Updated: Apr 8, 2020
1. Make sure that the developer assigns all possible IP rights to you.
Ukrainian law is very strict as to IP rights assignments. A developer (creator of software) transfers to you only that IP right that is clearly stated in the IP right transfer agreement (or clause). All such wording as “and all other possible IP rights”, “all and any IP rights envisaged by law” and so on just do not work in Ukraine and do not provide you with any single IP right.
E.g. you got a website from a developer with a poor IP assignment clause. You promote this website and invest in it lots of time and money during many years. The day comes and an investor appears willing to buy this website from you. The deal will fall apart as soon as the investor’s lawyers will carry out an audit of your IP rights to this website because they will see that you actually do not have proper rights to this website.
2. Make sure your company does not employ and contract the same persons.
According to the current court practice and the position of the Ukrainian Tax Office, the fact that the same person is both an employee and a contractor for the same company proves that in fact the contractual relations are faked and are nothing else as an attempt to avoid paying salary and social taxes. All taxes will be additionally charged and financial penalties will be imposed in this case.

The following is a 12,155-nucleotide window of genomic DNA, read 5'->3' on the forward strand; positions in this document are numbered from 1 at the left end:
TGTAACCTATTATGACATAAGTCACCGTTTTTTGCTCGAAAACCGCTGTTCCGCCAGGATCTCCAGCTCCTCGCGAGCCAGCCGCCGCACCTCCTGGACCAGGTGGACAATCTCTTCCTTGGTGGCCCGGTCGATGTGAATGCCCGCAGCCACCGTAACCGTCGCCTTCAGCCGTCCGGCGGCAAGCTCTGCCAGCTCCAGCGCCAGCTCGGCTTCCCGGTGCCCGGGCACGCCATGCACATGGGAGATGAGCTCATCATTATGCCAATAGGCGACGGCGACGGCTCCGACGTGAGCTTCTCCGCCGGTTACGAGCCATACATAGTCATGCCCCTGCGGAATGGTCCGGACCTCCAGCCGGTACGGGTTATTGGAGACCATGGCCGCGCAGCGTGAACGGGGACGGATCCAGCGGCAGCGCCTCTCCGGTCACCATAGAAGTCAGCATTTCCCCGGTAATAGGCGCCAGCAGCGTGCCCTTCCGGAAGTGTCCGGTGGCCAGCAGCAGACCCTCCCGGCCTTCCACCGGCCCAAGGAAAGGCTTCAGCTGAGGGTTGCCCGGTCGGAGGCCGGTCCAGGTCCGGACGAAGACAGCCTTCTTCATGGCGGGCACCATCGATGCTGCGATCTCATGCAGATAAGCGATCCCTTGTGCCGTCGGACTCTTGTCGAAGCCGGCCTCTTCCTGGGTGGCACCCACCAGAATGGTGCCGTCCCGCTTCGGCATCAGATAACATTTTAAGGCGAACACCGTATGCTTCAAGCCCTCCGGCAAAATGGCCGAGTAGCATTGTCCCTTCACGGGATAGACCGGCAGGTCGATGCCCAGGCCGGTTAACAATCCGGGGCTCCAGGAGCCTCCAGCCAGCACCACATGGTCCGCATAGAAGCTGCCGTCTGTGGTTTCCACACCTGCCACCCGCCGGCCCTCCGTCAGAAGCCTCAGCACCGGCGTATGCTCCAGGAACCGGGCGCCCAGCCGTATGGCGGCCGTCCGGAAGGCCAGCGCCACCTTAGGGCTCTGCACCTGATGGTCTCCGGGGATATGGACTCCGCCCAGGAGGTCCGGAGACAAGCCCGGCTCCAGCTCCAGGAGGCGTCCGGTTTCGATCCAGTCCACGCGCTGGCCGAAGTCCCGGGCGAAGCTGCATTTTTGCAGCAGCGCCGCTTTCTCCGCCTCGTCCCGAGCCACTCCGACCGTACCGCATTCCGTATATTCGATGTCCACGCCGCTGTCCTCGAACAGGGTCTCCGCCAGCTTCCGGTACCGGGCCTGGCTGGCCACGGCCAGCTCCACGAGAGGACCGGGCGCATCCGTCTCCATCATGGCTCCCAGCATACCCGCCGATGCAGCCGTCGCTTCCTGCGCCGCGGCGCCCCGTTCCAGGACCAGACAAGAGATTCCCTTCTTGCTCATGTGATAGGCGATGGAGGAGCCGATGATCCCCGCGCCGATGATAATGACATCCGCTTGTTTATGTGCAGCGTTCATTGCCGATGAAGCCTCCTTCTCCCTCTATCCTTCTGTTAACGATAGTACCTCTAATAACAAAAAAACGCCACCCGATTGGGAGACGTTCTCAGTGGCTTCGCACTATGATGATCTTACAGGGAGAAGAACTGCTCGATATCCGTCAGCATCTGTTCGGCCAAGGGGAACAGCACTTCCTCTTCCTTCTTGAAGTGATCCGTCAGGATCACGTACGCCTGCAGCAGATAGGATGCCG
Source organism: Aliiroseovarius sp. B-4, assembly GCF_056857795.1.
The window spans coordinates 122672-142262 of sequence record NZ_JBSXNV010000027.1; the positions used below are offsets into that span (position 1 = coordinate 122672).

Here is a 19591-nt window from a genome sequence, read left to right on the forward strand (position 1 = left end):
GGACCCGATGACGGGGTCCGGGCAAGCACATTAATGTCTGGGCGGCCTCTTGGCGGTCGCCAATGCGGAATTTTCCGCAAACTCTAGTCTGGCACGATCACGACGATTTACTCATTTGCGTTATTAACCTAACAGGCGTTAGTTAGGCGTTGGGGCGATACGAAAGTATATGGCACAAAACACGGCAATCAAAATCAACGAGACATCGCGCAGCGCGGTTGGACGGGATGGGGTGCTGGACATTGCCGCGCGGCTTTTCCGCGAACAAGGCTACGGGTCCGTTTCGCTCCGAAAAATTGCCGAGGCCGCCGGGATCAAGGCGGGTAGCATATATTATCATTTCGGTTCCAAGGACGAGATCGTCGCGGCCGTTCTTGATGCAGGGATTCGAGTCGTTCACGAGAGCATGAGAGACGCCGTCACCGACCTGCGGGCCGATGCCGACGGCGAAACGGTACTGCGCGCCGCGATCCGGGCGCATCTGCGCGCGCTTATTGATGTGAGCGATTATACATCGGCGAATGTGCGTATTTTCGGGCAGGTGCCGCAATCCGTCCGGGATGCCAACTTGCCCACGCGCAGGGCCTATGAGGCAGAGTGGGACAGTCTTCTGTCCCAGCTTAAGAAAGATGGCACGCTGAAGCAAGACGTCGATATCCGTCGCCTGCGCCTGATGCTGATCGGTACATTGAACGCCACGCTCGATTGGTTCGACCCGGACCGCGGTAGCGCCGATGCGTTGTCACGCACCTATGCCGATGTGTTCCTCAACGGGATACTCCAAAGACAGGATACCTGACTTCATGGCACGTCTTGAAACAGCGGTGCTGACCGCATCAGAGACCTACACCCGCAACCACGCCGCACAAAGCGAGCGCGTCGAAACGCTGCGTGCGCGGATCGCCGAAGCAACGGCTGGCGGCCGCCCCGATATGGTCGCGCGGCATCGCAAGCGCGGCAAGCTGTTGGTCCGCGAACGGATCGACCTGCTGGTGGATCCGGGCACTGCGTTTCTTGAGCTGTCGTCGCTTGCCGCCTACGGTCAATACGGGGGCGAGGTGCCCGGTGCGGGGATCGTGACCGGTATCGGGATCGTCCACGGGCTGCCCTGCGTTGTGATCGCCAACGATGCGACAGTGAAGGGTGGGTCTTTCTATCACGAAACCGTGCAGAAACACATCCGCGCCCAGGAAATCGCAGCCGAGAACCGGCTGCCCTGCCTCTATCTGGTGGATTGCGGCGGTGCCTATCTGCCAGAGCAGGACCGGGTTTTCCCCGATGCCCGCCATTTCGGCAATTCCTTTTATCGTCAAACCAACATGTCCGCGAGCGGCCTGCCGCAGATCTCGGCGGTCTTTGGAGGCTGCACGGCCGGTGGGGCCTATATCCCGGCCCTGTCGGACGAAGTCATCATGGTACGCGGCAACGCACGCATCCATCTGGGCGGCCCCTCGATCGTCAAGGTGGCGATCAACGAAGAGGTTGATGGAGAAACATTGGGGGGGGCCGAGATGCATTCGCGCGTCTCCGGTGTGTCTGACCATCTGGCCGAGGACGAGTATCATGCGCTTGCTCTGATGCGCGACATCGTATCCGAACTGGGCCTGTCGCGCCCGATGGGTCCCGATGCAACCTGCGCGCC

3. Make sure your contracts with private entrepreneurs (aka ФОП) cannot be acknowledged as labor agreements.
If contracts with developers acting as private entrepreneurs (ФОП) provide for regular identical payments, for definite time of work at a definite place and other characteristics of the labor relations, then the Ukrainian Tax Office will acknowledge this as labor relations. All taxes will be additionally charged and financial penalties will be imposed in this case.
4. Make sure the statement of work you use with your contractors is clear, detailed and precise.
Having a general statement of work does not allow you to determine what exactly the developer did for you and so it is a high risk of losing IP rights on the service/product in the end as well as get financial sanctions from the Tax Office.
E.g. a developer can assert that all these 5 years he worked for you he has been developing this great calculator but the global space satellite control system (that was his real assignment) he created at his spare time on weekends.
At the same time, the Tax Office will say that it is not clear what exactly was done under such a contract and so it cannot be used in business operations. Hence, all taxes will be additionally charged and financial penalties will be imposed.
5. Make sure you are protected from confidential information disclosure and non-compete.
Ukrainian law does not allow forbidding people to work for competitors in its pure form. So, if you really need to be certain that your former employee or contractor will not go to work for your competitor, then a wise legal structure shall be implemented.
Contact Legal Ideas law firm for a free preliminary legal audit of your IT business in order to reveal existing legal issues and to find out how to solve them.